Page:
TV3 chooses Orad for election coverage

Spanish broadcaster TV3, the public broadcaster of Catalonia, utilized Orad’s graphic systems for coverage of the recent E-15 elections. Using sophisticated graphics, virtual mapping, virtual studios and augmented reality, TV3 was able to provide a dynamic look to viewers.

“It wasn´t about using a static image and adding graphics to it,” said Paulí Subirá, technical director of election shows, in a release from Orad. “The challenge was to give life and movement to the real image, and that the device could achieve the different movements from television, such as ‘travelling,’ without causing any loss of axis or interference when adding images and data.”


Images of the facades of the four Town Halls of the 4 main Catalan capitals were recorded in advance. These recordings were done using two cameras, so that two different points of view at different times of the day were offered. Once the real image and live presenters were inserted and data was added, the spectators were presented real time data on the buildings themselves with the presenters. Data was displayed from the four main Catalan Town Halls, projecting the image of possible winning mayors and colouring them with winning party´s colours, showing number of councillors, participation or percentage counted. In addition, the two presenters displayed the results with interactive virtual maps where each of the 947 regions was coloured with the winning party´s colour.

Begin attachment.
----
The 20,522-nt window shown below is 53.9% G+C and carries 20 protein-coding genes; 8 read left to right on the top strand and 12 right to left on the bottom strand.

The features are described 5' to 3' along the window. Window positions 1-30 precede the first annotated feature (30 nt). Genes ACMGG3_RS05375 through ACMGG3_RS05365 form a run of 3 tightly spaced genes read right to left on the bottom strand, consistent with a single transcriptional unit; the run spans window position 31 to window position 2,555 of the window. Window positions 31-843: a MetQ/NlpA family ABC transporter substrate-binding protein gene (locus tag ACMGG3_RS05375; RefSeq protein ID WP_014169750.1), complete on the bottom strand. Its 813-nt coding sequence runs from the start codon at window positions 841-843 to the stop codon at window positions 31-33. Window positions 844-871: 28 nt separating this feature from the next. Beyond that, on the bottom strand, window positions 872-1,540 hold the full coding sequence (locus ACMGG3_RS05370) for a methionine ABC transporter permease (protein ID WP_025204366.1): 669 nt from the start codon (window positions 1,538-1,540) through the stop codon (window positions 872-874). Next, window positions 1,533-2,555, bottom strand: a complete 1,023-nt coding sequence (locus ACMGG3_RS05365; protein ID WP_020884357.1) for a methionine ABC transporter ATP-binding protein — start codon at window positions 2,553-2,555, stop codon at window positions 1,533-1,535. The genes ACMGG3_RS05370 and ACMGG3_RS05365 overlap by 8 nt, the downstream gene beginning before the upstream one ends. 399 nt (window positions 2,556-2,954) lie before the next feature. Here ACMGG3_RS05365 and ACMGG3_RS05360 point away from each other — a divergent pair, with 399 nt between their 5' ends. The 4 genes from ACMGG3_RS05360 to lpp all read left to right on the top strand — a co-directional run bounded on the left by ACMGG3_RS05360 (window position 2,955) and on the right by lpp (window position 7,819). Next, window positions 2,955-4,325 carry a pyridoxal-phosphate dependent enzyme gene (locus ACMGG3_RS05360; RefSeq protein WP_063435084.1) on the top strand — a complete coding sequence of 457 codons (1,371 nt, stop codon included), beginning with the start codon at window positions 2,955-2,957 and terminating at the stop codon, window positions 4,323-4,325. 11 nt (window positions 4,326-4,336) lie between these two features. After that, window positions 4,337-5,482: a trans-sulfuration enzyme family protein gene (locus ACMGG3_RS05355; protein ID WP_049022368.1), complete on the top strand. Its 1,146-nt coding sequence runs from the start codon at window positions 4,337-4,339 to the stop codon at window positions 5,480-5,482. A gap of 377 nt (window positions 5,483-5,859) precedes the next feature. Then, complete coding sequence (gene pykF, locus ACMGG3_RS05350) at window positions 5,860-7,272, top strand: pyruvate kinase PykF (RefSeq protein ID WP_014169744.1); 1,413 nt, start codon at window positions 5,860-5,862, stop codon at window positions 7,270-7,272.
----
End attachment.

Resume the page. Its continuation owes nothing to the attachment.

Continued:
The election broadcast featured a sensorized camera relying on Orad’s Xync infrared free tracking for the short takes, map´s details and augmented reality elements, and a Jimmy Jib crane with Stypegrip system. The sensorized crane allowed large movements around augmented reality graphics, as well as taking different perspectives of the virtual set that helped to achieve the feeling of expansiveness and a better understanding of the graphics presented.

Virtual graphics system, including both the graphic set and augmented reality, were provided by Orad. During the elections night special show, two large sets were used, both located in different buildings and separated by a few hundred meters.

Despite the different geographic locations, the spectators had the feeling that the four presenters were sharing the same physical space.

“Another advantage that this technology offered was the ability to join two separate spaces and turn them into a single space for the viewer,” said Subirá.


The larger of the sets included 8 cameras, two of them over “travelling” and telescopic column, and another one over a 9 meter Jimmy Jib crane. This crane featured the Stypegrip system, a system capable of offering cranes with “tracking” or sensorization and, therefore, allowing working with augmented reality in real spaces.